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US remains focused on NK denuclearization: Blinken

In this Feb. 4, 2021 file photo, Secretary of State Antony Blinken speaks at the State Department in Washington. (AP-Yonhap)
In this Feb. 4, 2021 file photo, Secretary of State Antony Blinken speaks at the State Department in Washington. (AP-Yonhap)
US Secretary of State Antony Blinken on Monday reaffirmed the US position that the country would continue to focus on North Korea’s denuclearization and closely cooperate with its allies and partners.

He briefly mentioned North Korea during a speech at the United Nations-sponsored Conference on Disarmament, where he also said the US would demand greater transparency from China on its weapons development program.

During the prerecorded speech, Blinken warned against Russia, referring to its anti-satellite missile test in December, and stressed that Iran must stick to the 2015 nuclear agreement.

“The United States remains committed to ensuring that Iran never acquires a nuclear weapon. Diplomacy is the best path to achieve that goal,” said Blinken, who played a key role in the talks that led to the 2015 deal, called the Joint Comprehensive Plan of Action.

“Working with allies and partners, we will also seek to lengthen and strengthen the JCPOA and address other areas of concern, including Iran’s destabilizing regional behavior and ballistic missile development and proliferation.”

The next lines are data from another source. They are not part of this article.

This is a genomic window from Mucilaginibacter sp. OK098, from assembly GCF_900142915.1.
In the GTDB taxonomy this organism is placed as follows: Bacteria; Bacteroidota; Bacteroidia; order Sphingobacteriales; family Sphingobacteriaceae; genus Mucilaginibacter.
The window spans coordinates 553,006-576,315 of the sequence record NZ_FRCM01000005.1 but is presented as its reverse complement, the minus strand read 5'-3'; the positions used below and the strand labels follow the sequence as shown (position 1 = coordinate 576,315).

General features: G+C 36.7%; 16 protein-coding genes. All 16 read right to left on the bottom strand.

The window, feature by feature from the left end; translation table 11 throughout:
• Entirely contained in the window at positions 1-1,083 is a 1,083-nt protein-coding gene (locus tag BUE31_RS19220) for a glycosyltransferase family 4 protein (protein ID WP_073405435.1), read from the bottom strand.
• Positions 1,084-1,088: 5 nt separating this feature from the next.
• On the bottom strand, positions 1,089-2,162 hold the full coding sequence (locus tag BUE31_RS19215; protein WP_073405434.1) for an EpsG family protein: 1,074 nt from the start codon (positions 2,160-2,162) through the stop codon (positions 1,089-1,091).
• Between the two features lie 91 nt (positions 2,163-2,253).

The International Atomic Energy Agency said Sunday that Tehran had agreed to give its inspectors continued access to verify and monitor nuclear activity in the country for the next three months.

On North Korea, which lies relatively low on the US foreign affairs agenda, Blinken said the US would continue to concentrate on its denuclearization and to work with allies to deal with its weapons of mass destruction and ballistic missile programs.

In contrast to the Donald Trump administration, which did not pay much attention to multilateral discussions on North Korea, such as the UN disarmament conference, and preferred to speak with Pyongyang bilaterally, the key principle of the Joe Biden administration on foreign policy is recovering US leadership on the world stage.

The Biden administration is reviewing its strategy on China as well, but it has maintained a hard line on Beijing’s lack of cooperation on finding out where the COVID-19 pandemic began.

On Russia, Blinken said the US would watch the challenges posed by Russia, while mentioning the five-year extension of the New START weapons reduction deal between the US and Russia.

Blinken welcomed the decision of the European Union to slap fresh sanctions on Russian officials over the jailing of opposition leader Alexei Navalny, a US State Department spokesperson said Monday.

By Kim So-hyun (sophie@heraldcorp.com)
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